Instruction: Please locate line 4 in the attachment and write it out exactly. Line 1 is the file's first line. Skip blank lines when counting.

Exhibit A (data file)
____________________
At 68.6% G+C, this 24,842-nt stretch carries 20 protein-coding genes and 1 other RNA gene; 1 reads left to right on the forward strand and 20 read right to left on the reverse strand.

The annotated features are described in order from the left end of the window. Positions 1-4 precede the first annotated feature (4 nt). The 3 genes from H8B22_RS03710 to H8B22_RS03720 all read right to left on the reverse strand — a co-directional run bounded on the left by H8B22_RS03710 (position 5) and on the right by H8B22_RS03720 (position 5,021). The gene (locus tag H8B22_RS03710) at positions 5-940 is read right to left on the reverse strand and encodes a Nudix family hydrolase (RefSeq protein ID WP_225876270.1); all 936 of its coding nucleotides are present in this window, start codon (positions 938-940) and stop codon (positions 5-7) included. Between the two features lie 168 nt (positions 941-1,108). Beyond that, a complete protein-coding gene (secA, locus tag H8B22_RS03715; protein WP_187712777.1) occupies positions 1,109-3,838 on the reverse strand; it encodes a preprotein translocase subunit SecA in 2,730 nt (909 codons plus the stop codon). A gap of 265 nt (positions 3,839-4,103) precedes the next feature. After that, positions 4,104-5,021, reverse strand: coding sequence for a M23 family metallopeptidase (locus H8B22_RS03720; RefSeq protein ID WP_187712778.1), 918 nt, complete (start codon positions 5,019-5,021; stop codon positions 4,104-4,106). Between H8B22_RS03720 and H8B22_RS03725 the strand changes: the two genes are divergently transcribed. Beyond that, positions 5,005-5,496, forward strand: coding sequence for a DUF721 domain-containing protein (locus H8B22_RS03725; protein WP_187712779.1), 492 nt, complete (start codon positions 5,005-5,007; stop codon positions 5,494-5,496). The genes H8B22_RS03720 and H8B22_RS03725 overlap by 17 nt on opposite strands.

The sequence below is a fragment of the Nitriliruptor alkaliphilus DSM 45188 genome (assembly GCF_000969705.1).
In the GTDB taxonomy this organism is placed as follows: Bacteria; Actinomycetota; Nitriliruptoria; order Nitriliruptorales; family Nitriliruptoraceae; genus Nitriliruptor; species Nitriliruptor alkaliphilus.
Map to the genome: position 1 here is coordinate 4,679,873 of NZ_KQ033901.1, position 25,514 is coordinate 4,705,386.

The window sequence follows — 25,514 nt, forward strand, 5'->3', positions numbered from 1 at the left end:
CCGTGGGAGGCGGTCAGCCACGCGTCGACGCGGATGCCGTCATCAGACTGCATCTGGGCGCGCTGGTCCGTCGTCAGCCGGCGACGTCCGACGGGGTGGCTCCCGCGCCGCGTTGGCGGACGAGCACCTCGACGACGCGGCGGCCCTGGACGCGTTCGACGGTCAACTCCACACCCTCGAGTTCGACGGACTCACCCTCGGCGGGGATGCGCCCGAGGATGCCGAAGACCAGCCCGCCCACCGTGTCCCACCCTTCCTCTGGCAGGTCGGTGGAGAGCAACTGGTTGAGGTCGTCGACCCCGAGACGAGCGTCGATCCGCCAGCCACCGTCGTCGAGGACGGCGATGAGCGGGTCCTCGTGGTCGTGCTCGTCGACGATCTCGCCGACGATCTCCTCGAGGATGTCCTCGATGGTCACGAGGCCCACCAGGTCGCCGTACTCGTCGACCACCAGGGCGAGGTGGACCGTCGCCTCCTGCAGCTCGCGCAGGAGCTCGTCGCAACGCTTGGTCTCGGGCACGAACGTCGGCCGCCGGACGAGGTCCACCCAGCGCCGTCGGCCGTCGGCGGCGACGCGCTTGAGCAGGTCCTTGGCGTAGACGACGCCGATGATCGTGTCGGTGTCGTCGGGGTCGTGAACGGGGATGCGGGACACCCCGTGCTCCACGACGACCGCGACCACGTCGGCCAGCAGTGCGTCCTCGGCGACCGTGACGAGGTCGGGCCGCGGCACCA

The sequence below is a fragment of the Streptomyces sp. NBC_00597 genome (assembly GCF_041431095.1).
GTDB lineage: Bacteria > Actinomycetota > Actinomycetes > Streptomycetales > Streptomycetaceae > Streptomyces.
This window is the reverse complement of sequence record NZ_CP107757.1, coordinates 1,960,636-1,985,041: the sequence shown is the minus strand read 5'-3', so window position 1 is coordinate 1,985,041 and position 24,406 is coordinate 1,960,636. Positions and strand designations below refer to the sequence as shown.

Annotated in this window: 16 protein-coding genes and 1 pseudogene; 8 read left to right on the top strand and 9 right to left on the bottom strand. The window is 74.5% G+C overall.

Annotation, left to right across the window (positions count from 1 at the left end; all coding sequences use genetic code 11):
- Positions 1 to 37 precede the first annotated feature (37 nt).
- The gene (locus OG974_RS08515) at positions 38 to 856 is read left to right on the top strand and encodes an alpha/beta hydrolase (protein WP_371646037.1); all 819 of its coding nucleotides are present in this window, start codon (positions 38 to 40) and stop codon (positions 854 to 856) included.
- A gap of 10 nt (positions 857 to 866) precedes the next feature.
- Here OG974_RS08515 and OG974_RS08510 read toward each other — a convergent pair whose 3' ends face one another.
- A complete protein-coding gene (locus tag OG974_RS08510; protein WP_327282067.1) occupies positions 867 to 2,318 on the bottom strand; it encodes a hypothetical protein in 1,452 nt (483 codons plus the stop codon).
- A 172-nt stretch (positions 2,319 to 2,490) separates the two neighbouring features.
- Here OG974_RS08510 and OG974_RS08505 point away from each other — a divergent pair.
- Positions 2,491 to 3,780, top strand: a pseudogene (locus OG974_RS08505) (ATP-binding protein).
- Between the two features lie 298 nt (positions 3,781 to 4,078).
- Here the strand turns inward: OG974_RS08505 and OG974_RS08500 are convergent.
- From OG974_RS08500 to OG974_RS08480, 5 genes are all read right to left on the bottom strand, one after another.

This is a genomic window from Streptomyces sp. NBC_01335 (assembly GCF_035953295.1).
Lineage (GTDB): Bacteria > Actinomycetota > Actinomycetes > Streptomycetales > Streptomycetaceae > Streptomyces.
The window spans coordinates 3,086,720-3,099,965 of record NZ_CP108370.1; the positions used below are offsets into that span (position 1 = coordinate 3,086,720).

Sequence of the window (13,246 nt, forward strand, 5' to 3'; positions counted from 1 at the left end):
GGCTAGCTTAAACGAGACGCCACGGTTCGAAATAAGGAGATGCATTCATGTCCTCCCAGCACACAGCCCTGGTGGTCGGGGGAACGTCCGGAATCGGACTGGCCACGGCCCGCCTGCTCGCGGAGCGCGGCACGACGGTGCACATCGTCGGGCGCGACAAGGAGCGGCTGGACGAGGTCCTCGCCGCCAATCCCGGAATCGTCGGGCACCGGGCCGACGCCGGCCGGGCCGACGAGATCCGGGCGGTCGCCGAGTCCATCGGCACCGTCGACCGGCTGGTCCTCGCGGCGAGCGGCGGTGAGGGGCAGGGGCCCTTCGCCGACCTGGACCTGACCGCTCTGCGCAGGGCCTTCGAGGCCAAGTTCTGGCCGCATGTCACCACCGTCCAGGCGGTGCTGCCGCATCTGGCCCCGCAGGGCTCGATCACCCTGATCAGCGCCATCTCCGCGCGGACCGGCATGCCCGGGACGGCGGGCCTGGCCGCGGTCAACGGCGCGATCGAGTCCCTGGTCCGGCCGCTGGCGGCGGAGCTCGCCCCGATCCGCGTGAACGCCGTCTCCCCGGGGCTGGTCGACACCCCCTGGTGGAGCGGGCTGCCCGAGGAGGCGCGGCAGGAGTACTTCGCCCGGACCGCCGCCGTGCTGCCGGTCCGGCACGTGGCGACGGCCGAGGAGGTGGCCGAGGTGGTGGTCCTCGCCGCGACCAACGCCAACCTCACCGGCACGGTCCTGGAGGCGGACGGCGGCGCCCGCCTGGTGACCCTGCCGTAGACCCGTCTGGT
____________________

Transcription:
In the GTDB taxonomy this organism is placed as follows: Bacteria; Actinomycetota; Nitriliruptoria; order Nitriliruptorales; family Nitriliruptoraceae; genus Nitriliruptor; species Nitriliruptor alkaliphilus.